If I ended up in the black, I could keep the profits. This was not a decision based solely on corporate benevolence. It was explained that nobody in the history of any company had ever turned back more expense money than he had withdrawn, so if I did it would establish a nasty precedent. Anyway, with interest-free use of $2,000, I was one up on O.J. Simpson and Fran Tarkenton.
The broker and I were to compete head to head, two grand to two grand, over a five-week period, commencing on July 12. For me, this meant betting first on the races at Aqueduct, then Saratoga, since OTB takes action only on the New York tracks. (It handles the local harness raceways, but since I don't know anyone at the trotters who could inform me in advance about the jug-heads scheduled to win each night, I dismissed that alternative.) The stockbroker, whom I chose to know only as The Mysterious Mr. Margin, could play any exchange, and at a time that is usually marked by "the annual summer rally." In his behalf, I must acknowledge that "the annual summer rally" was otherwise this particular annual summer.
Still, at that time I felt convinced that he was holding all the cards, that no mere horseplayer could defeat Wall Street. I did gain a certain measure of mystical confidence after my code name was accepted and registered by OTB. Gazing at the plastic ID card issued to Odd Lot, with his code number and the unlisted phone number he must call to place his bets, I began to believe that a shrewd, well-heeled stranger would be making the wagers, not me. This was comforting because, overall, in a racetrack dalliance dating back 20 years to a time when I would pick up discarded newspapers and enter a track in the guise of a newsboy, I have been, frankly, a loser. Just a borderline loser, mind you; but a loser.
By the same token, I have always profited handsomely in the stock market, an enterprise I did not stumble on until somewhat later in life. I came into the market in the '60s. You remember the '60s. That was when stocks always went up no matter what they were. Oh, once in a blue moon the market would take a dip down, but it was always carefully explained to me by my .broker that it was not a genuine decline. It was only a technical adjustment. Those were great times to be in the stock market, the '60s.
My house is a creation of the stock market. We don't have an address out front like other people; we have a posting of the Dow Jones averages the day we got out. Inside, there is a living room, a gift from ITE Circuit Breaker; the dining room, thanks to National Student Marketing (I got out at 42?. When did you?); the kitchen is the Dynalectron room; the bedroom is, appropriately, compliments of Holiday Inn, and the den is provided by Silicon Transistor.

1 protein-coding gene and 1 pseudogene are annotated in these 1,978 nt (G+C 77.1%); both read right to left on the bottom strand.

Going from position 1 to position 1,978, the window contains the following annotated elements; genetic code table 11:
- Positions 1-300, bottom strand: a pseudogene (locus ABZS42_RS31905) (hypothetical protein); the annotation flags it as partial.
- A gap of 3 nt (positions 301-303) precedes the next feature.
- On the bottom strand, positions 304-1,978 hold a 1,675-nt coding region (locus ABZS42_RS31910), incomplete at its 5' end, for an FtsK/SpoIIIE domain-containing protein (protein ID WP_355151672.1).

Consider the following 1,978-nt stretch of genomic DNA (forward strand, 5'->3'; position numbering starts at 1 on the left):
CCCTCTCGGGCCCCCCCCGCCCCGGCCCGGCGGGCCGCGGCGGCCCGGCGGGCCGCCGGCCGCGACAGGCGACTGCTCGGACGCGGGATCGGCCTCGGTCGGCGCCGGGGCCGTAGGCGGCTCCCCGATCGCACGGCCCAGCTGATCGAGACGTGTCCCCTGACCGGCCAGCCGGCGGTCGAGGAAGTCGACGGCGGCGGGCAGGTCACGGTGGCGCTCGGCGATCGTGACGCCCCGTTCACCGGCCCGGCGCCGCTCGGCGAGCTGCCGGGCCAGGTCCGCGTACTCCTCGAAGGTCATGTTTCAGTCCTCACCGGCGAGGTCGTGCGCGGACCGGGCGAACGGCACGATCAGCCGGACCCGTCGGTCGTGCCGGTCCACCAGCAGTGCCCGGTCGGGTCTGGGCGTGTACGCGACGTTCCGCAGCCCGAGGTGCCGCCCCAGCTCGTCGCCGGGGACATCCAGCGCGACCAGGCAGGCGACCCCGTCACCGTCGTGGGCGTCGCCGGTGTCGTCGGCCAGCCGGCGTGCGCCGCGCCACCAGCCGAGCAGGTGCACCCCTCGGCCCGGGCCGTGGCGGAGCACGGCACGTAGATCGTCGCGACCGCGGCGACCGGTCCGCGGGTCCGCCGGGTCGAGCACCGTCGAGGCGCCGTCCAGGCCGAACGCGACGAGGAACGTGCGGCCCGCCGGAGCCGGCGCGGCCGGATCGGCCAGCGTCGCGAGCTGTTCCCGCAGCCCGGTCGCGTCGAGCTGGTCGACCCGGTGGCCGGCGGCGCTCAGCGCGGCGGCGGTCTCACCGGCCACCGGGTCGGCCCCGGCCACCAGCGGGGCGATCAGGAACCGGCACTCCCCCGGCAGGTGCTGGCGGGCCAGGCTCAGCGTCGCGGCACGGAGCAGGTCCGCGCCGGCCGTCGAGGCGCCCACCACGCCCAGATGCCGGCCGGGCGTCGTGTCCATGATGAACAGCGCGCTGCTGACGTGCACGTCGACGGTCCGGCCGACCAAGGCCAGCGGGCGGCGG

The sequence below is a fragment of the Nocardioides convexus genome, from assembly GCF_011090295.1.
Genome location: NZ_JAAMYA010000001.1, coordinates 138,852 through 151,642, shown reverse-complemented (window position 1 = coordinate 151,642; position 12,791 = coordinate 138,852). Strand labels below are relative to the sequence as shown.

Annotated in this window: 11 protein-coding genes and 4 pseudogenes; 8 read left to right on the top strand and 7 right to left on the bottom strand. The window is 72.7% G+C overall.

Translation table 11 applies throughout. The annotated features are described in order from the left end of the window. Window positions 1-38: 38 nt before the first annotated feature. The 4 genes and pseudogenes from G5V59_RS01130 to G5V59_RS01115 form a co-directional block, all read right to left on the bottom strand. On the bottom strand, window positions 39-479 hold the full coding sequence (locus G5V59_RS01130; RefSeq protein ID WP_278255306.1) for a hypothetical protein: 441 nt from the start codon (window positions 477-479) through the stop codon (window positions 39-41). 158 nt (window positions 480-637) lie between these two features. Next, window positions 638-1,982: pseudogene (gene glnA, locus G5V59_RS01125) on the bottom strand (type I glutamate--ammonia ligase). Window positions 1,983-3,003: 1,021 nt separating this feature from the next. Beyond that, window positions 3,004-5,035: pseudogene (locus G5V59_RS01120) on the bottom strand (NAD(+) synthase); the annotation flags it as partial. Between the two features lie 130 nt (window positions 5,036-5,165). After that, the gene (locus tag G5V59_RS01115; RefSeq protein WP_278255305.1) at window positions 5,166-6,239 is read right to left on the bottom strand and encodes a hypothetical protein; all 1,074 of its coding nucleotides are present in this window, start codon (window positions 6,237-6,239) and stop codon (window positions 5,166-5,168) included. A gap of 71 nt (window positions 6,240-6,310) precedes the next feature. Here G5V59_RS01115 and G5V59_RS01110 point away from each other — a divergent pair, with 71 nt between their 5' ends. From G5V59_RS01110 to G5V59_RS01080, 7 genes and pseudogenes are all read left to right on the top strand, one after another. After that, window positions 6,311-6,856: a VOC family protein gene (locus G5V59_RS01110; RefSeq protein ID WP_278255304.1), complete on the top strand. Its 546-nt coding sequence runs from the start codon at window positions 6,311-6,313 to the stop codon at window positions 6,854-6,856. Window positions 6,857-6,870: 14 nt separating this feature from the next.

Silicon Transistor was the one that made me think I better give the market up. I was away on a trip, and when I returned there was a bevy of messages from my broker—each more desperate than the previous—saying we had to unload Silicon Transistor. The only thing was that while he was trying to reach me to have me sell, Silicon went up 7? points. After that, it didn't seem to me that anybody really knew much about the stock market. Still, I must confess that there is not so much as a closet in the house named after a horse.
Yet my heart remains with the horses. They are character building. Scratch a kid who can read a form, and a future leader of America will bleed. It is a last frontier to sit at a track, mark up a Morning Telegraph, dope out a whole race, put real money down, see your money run, and go to a good old-fashioned window and have a man dish out cash to you. If I were a little younger, I would say that it is a relevant experience.
The stock market, by contrast, is displaced and impersonal. Somebody else does everything. The only stock I ever got any real visceral satisfaction out of was Holiday Inn, because I handicapped that myself. Everywhere I went, across America, Holiday Inns were in the best locations and packed to the gills. I told my broker this, and he said, "Never buy hotels." I had to bludgeon him to take my money. The first time Holiday Inn split and screeched up a few more points, I felt better than I had in years, in fact, since I was 15 and my cousin Will and I hit a 37-to-1 shot at Timonium Fair and employed some of our profits to watch the half man/half woman disrobe in a tent on the midway.
There is a constancy to racing. It never really changes. Stockbrokers are forever informing you that hotels are out of fashion, or aerospace, or computers, or whatever. The '60s were not made up of 10 calendar years, but of alternating periods when you were supposed to buy and sell airplane stocks: Buy Airplanes I, Sell Airplanes I, Buy Airplanes II, and so on. Nobody at the track ever says, "Speed horses won't be in till the spring" or "Get out of sprints and go heavy on routes." There are none of those technical adjustments to explain away losses during a day at a racetrack. If you lose, it is simply because you are a bad horseplayer. Either that or you got robbed. The latter usually is what happens to me.
I had everything stacked against me in my battle with The Mysterious Mr. Margin. Not only did he have that annual summer rally due him, but also I had to play Aqueduct and Saratoga. They are too rich for my blood. I was nurtured on the half-mile tracks of Maryland, where the cheapest nags run. Them I can figure, but class horses at the top tracks confuse me. There are too many good ones in every race. Accordingly, I took on an associate, a young lady we shall call The Filly, a student of bloodlines, a confidante of trainers with bloodlines, and so avant-garde about horses that she can even give you a line on jumping races. Most bettors won't touch the steeplechasers, or, as they are called, the lepers. The Filly was to be my expert analyst, a boon companion and company in misery.